How to manage a podcast interview with an A-lister guest
I'm used to interviewing big names in food. It happens most weeks for my various podcasts. With Cooking the Books, I'm lucky enough to be offered the latest food books hitting the shelves. I've built a good relationship with the publicists of all the major food publishers over the years of presenting and producing CTB and thedelicious.podcast, and I'm ensured a steady flow of deliveries and great content.
How, though, to manage the A-listers whose PRs sit in on the recording? How to steer the conversation artfully to what I want them to talk about and tip them - gently - off the smooth ride of the promotional trail? How to avoid them telling the same (brilliant, funny) anecdotes that they recently told Saturday Live or any other number of podcasts? How do you get your podcasting voice heard over the throb of the publicity machine?
The Zoom Room
Zoom is my friend in this. When I'm in the #IRL room with my A-lister guests, there's usually a ton of other stuff going on. Staff/work distractions, clock watching, the vibe from the PR is silently reminding them to keep to the 'sell'.
It's ok; I'm only there to talk about the book. My format, the four food moments that provide the structure of our chat sent to me in advance by the author, ensures a sigh of relief from the publicist that this one's going to be fine.
But with Zoom, many of the externals melt away. The artist Rhys Trussler told me recently about the art movement that's emerging from the Pandemic. The painterly musings on space pull focus on what's not in the picture. It made me think about what's not on my screen.
I can't see the PR in a Zoom interview. The full face of my guest in their home or office and mine in my sitting room is all we've got for the next 40 minutes. No wide-legged man spread, no expensive perfume filling the room. Nothing to construct the 'other' for my chatty brain to play havoc with my clarity of thought.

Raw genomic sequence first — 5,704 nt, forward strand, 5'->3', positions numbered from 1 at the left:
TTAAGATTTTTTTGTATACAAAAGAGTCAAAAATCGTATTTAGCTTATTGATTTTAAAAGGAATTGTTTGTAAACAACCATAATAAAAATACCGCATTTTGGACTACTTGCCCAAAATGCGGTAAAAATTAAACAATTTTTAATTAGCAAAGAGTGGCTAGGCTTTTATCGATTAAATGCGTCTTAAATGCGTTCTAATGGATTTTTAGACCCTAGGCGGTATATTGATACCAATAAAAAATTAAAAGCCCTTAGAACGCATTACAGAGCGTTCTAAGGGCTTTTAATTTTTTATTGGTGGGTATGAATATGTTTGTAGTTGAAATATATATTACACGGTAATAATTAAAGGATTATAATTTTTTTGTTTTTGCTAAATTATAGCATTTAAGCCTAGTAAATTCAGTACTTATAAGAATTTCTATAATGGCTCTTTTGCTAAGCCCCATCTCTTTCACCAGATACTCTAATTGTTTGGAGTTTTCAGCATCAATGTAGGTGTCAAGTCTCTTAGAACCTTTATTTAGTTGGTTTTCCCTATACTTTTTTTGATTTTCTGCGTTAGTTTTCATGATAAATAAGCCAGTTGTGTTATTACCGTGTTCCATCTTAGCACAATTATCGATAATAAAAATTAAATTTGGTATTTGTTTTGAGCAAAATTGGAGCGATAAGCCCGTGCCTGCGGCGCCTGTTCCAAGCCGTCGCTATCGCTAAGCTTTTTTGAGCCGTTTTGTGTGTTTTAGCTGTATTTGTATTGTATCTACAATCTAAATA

While I'm physically in the room, I have control over the microphone, directing it towards my guest, and gently pulling it away to ask the next question.
Not so in the Zoom room. Pressing 'record' means 'GO" for most A-listers. And they're off, pulling out the anecdotes and lobbing the one-liners that they've got off pat. They don't mean to; the Duracell bunny is the mascot of their media training. It's easier that way, and it's a wonderful way of hiding who you are.
But I want my listeners to hear who I find. The reason they listen to one podcast over another, read one journalist over another is because of what their host reveals about the guest. They're looking for genuine connection, a moment of warmth, a touch of humanity that opens into a smile that lasts throughout the show.
'Come with me', you're saying to your listener. 'Let me introduce you …'
Listening is key. I'm a leaner. In the flesh, I'm right in there. Even in the Zoom room, I'm up close and personal.
Smiling, nodding, laughing at all the jokes that you've heard before in the course of your research.. and then making a mental note to cut them in the edit is the job of a podcaster.
Do the prep
Most writers love that you've actually read their books from cover to cover. It's a sad indictment of all media platforms, but most interviewers won't. If they're cookbook authors, I'll make a few of their recipes too. I love to feel that I'm getting under the skin of my guests as they guide me towards a dish that will fill my evening and my stomach, that will give me, my family or friends deep pleasure. It's an intimate experience.
None of my guests has ever underestimated the power of that moment.
Interrupt with a gesture
They're in their flow, and you need to gently reel them back to where you want them to be. A laugh after a story along with a response before your next question will show that you're genuinely interested in what they have to say. Show you're in charge by motioning with your hand that you're going to ask the next question.
Don't read off a list of questions
Do your prep, structure your script and then go with the flow. If your guest trusts you to talk about their subject, you can steer off their path and ask whatever you want as long as it's relevant. Your A-lister will be an expert in their field, and if you've done your prep, try bringing a little known fact to throw them, just a little. They'll love that you found it, that you cared enough to do the research.
Don't be afraid of your own opinion
It can be scary to be told that you're wrong by an A-lister. Stand your ground with humour and warmth, and you may just find you've encouraged your guest to think again, and there, ta daaa! is your original quote for your social, the headline for your press release, and, perhaps most importantly, the moment of memorable connection with your guest - both for you, for them and for your listener.